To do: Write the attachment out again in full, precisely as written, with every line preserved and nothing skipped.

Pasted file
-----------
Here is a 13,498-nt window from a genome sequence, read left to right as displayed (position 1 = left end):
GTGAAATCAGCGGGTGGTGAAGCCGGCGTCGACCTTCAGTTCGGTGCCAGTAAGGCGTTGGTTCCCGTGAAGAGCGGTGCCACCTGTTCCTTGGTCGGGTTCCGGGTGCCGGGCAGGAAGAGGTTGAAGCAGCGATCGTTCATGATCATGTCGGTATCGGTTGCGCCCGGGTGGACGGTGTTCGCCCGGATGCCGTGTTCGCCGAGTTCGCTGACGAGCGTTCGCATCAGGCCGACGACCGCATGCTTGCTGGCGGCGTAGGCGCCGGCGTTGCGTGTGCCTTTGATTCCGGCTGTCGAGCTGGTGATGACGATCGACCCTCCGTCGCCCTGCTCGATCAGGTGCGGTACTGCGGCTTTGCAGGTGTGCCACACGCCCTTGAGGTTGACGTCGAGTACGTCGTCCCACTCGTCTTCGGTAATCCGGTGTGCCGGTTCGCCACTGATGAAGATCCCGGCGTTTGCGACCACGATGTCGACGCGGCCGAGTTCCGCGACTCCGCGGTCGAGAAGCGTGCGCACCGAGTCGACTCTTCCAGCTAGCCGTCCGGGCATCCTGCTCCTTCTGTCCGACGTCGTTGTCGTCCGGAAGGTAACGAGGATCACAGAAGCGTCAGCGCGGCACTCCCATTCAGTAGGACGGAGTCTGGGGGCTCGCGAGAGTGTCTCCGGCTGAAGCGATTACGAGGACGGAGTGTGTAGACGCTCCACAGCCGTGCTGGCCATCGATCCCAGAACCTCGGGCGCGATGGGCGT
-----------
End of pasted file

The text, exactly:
Here is a 13,498-nt window from a genome sequence, read left to right as displayed (position 1 = left end):
GTGAAATCAGCGGGTGGTGAAGCCGGCGTCGACCTTCAGTTCGGTGCCAGTAAGGCGTTGGTTCCCGTGAAGAGCGGTGCCACCTGTTCCTTGGTCGGGTTCCGGGTGCCGGGCAGGAAGAGGTTGAAGCAGCGATCGTTCATGATCATGTCGGTATCGGTTGCGCCCGGGTGGACGGTGTTCGCCCGGATGCCGTGTTCGCCGAGTTCGCTGACGAGCGTTCGCATCAGGCCGACGACCGCATGCTTGCTGGCGGCGTAGGCGCCGGCGTTGCGTGTGCCTTTGATTCCGGCTGTCGAGCTGGTGATGACGATCGACCCTCCGTCGCCCTGCTCGATCAGGTGCGGTACTGCGGCTTTGCAGGTGTGCCACACGCCCTTGAGGTTGACGTCGAGTACGTCGTCCCACTCGTCTTCGGTAATCCGGTGTGCCGGTTCGCCACTGATGAAGATCCCGGCGTTTGCGACCACGATGTCGACGCGGCCGAGTTCCGCGACTCCGCGGTCGAGAAGCGTGCGCACCGAGTCGACTCTTCCAGCTAGCCGTCCGGGCATCCTGCTCCTTCTGTCCGACGTCGTTGTCGTCCGGAAGGTAACGAGGATCACAGAAGCGTCAGCGCGGCACTCCCATTCAGTAGGACGGAGTCTGGGGGCTCGCGAGAGTGTCTCCGGCTGAAGCGATTACGAGGACGGAGTGTGTAGACGCTCCACAGCCGTGCTGGCCATCGATCCCAGAACCTCGGGCGCGATGGGCGT